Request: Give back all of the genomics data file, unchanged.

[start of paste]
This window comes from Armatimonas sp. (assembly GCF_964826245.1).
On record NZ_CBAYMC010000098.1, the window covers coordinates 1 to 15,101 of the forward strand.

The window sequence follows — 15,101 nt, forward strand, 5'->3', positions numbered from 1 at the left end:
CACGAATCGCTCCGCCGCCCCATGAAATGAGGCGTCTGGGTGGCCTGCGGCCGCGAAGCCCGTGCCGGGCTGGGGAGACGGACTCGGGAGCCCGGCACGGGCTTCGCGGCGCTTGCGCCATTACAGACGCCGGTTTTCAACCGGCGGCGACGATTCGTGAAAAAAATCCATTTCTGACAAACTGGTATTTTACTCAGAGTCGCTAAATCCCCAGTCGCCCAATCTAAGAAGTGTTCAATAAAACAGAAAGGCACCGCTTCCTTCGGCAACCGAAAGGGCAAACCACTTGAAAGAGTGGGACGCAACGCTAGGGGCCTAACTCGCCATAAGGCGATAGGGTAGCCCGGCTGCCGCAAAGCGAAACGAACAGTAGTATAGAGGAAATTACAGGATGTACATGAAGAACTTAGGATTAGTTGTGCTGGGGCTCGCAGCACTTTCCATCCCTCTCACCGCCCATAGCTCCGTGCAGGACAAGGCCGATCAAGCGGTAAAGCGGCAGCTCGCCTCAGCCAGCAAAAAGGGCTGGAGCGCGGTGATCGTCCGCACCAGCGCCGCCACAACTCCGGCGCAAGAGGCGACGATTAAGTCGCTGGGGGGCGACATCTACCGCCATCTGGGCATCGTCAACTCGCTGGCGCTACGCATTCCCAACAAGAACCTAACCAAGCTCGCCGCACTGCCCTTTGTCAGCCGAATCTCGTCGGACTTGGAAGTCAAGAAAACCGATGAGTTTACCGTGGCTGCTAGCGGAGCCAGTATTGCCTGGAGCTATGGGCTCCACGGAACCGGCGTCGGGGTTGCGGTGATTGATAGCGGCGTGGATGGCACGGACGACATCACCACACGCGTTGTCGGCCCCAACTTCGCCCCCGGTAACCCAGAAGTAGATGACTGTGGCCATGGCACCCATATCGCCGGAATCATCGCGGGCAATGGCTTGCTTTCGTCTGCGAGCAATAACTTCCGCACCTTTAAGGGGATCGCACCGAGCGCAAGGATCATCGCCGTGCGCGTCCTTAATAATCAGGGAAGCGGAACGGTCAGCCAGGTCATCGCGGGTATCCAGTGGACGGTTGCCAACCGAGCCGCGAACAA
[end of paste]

This window comes from Armatimonas sp. (assembly GCF_964826245.1).
On record NZ_CBAYMC010000098.1, the window covers coordinates 1 to 15,101 of the forward strand.

The window sequence follows — 15,101 nt, forward strand, 5'->3', positions numbered from 1 at the left end:
CACGAATCGCTCCGCCGCCCCATGAAATGAGGCGTCTGGGTGGCCTGCGGCCGCGAAGCCCGTGCCGGGCTGGGGAGACGGACTCGGGAGCCCGGCACGGGCTTCGCGGCGCTTGCGCCATTACAGACGCCGGTTTTCAACCGGCGGCGACGATTCGTGAAAAAAATCCATTTCTGACAAACTGGTATTTTACTCAGAGTCGCTAAATCCCCAGTCGCCCAATCTAAGAAGTGTTCAATAAAACAGAAAGGCACCGCTTCCTTCGGCAACCGAAAGGGCAAACCACTTGAAAGAGTGGGACGCAACGCTAGGGGCCTAACTCGCCATAAGGCGATAGGGTAGCCCGGCTGCCGCAAAGCGAAACGAACAGTAGTATAGAGGAAATTACAGGATGTACATGAAGAACTTAGGATTAGTTGTGCTGGGGCTCGCAGCACTTTCCATCCCTCTCACCGCCCATAGCTCCGTGCAGGACAAGGCCGATCAAGCGGTAAAGCGGCAGCTCGCCTCAGCCAGCAAAAAGGGCTGGAGCGCGGTGATCGTCCGCACCAGCGCCGCCACAACTCCGGCGCAAGAGGCGACGATTAAGTCGCTGGGGGGCGACATCTACCGCCATCTGGGCATCGTCAACTCGCTGGCGCTACGCATTCCCAACAAGAACCTAACCAAGCTCGCCGCACTGCCCTTTGTCAGCCGAATCTCGTCGGACTTGGAAGTCAAGAAAACCGATGAGTTTACCGTGGCTGCTAGCGGAGCCAGTATTGCCTGGAGCTATGGGCTCCACGGAACCGGCGTCGGGGTTGCGGTGATTGATAGCGGCGTGGATGGCACGGACGACATCACCACACGCGTTGTCGGCCCCAACTTCGCCCCCGGTAACCCAGAAGTAGATGACTGTGGCCATGGCACCCATATCGCCGGAATCATCGCGGGCAATGGCTTGCTTTCGTCTGCGAGCAATAACTTCCGCACCTTTAAGGGGATCGCACCGAGCGCAAGGATCATCGCCGTGCGCGTCCTTAATAATCAGGGAAGCGGAACGGTCAGCCAGGTCATCGCGGGTATCCAGTGGACGGTTGCCAACCGAGCCGCGAACAA